Alexander Scriabin occupies a special position among the Russian piano composers around the turn of the 19th to the 20th century. Already in his early works, he went beyond the Chopinesque traditions of his contemporaries Glazunov and Rachmaninoff. As he also did in his innumerable preludes, of which he brough together 24 in his op. 11, allowing for each major and minor key. However, in spite of keeping to the strict order of the circle of fifths, he took care to ensure that “each prelude is a small composition which can exist self-contained, independent of the other preludes.” By comparing the autograph and the first edition of 1897, this Henle Urtext edition has corrected a number of errors and inaccuracies. A grandiose work which should belong in the repertoire of every pianist.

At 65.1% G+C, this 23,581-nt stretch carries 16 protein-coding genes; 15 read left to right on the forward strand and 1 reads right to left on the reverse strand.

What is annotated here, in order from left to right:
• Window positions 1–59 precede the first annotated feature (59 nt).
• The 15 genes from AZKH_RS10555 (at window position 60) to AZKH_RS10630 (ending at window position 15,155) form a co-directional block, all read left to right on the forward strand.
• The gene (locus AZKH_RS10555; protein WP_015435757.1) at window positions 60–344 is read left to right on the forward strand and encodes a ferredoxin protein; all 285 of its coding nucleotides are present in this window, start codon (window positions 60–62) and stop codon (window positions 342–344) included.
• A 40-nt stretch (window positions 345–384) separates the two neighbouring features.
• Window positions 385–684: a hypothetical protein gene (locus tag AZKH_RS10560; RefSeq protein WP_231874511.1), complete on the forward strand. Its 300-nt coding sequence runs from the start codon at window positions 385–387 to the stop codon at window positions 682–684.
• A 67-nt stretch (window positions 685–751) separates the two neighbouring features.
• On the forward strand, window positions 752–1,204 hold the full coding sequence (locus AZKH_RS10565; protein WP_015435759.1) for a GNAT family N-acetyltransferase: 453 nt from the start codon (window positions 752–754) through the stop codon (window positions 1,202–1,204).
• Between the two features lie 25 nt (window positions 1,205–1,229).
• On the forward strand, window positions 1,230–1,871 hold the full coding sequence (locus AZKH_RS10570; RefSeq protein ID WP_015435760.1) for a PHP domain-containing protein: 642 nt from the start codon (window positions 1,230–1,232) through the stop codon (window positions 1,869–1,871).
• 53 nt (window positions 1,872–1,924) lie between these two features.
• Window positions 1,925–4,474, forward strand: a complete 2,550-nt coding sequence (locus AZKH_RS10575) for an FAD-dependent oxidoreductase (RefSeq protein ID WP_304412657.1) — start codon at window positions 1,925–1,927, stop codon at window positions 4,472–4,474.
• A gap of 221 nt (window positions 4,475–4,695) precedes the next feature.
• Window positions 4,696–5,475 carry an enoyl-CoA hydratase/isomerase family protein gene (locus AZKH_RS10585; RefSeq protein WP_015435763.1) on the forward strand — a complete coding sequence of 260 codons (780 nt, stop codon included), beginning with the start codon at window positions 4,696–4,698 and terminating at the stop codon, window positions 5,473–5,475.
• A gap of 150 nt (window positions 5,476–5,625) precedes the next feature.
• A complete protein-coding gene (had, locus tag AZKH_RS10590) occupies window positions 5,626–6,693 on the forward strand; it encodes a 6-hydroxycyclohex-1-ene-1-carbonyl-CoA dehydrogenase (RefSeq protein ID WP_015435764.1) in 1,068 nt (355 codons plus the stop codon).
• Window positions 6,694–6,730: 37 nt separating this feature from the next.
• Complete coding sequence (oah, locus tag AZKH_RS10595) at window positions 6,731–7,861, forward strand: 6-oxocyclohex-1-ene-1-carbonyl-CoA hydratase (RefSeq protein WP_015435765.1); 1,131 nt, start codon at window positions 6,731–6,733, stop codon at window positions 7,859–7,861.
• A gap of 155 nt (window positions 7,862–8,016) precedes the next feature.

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Series: Henle Music Folios